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The invention of gods

Sat Dec 17, 2011 9:54 pm by Mutatis_Mutandis

The Roman emperor Julianius became famous (or even notorious) for turning his back in Christianity and attempting to restore paganism. But as historians observed, Julianius could not turn the clock back: Instead he had to re-invent paganism as a consistent religion with established doctrines, something it had never been. Ancient Roman theological doctrines were flexible and syncretic, easily enough incorporating the deities of other cultures, although conservatives looked askance at some of the wild eastern cults. And of course some philosophers were skeptic about the chaotic nature of this belief system.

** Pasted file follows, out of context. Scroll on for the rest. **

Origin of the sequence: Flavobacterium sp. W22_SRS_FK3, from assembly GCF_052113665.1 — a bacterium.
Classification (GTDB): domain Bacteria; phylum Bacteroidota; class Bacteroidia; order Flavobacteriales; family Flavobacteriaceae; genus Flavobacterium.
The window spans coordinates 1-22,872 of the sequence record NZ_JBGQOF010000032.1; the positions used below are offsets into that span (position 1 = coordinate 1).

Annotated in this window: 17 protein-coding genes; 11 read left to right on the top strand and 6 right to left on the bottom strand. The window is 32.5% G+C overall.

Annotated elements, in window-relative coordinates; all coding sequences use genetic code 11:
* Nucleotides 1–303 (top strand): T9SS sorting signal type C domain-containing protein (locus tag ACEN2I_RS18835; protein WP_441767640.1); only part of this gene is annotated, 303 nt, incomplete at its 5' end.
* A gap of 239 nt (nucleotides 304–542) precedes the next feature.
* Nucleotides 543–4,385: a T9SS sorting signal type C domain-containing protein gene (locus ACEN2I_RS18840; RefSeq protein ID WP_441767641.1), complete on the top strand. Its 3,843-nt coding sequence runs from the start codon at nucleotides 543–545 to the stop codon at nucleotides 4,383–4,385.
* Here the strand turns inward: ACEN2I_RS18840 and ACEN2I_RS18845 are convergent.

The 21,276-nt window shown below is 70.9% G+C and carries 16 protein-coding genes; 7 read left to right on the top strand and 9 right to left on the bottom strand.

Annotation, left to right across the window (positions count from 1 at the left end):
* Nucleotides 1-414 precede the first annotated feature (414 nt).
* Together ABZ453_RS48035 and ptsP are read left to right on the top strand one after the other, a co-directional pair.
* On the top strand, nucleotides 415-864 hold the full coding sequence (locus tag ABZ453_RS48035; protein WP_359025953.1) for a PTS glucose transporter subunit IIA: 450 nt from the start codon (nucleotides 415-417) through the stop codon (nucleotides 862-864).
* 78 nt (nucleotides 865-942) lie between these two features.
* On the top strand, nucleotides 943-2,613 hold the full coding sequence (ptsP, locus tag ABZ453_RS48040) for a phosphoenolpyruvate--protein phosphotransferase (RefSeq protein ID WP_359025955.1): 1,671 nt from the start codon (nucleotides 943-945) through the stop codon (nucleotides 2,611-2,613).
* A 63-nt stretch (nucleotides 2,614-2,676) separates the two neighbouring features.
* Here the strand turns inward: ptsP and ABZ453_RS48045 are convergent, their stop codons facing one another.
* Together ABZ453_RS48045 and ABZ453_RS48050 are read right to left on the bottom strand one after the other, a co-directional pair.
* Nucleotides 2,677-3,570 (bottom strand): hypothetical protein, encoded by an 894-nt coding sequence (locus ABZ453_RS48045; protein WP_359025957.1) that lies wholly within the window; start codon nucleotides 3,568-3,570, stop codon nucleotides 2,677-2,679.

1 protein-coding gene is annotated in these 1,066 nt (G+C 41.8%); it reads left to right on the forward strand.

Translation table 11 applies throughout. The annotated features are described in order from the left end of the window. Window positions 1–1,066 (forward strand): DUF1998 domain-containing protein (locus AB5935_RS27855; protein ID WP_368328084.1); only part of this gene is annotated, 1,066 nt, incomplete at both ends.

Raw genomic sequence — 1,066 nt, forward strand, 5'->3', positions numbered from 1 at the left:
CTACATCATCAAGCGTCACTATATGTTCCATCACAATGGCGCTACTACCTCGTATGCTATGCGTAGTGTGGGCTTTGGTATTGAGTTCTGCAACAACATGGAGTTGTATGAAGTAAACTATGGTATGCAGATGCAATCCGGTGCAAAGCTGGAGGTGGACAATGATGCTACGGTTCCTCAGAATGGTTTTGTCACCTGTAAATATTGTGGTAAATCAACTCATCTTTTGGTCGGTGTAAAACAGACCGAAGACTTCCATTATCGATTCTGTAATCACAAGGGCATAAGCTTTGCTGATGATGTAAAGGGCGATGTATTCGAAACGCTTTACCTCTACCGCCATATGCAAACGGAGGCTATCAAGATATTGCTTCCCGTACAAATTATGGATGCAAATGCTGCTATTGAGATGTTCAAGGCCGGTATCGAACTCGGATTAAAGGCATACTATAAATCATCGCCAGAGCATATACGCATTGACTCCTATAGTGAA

But importing deities is one thing, inventing new ones is different. The Ptolemies in Egypt created Serapis, and thoroughly synthetic deity incorporating features from various competitors: The cult appears to have been amazingly successful. The Romans routinely deified dead emperors, and although Seneca was rebellously satirical about Claudius apotheosis, it appears to have been accepted without much protest.

So what was the mechanism behind this? Were the new official cults entirely formal affairs, while people found comfort in the worship of their house gods? Did ancestor worship and the godly pantheon merge seamlessly enough to make deification a logical step? Did pagan gods have prophets, similar to the monotheistic religions, who came forward to announce the new god?

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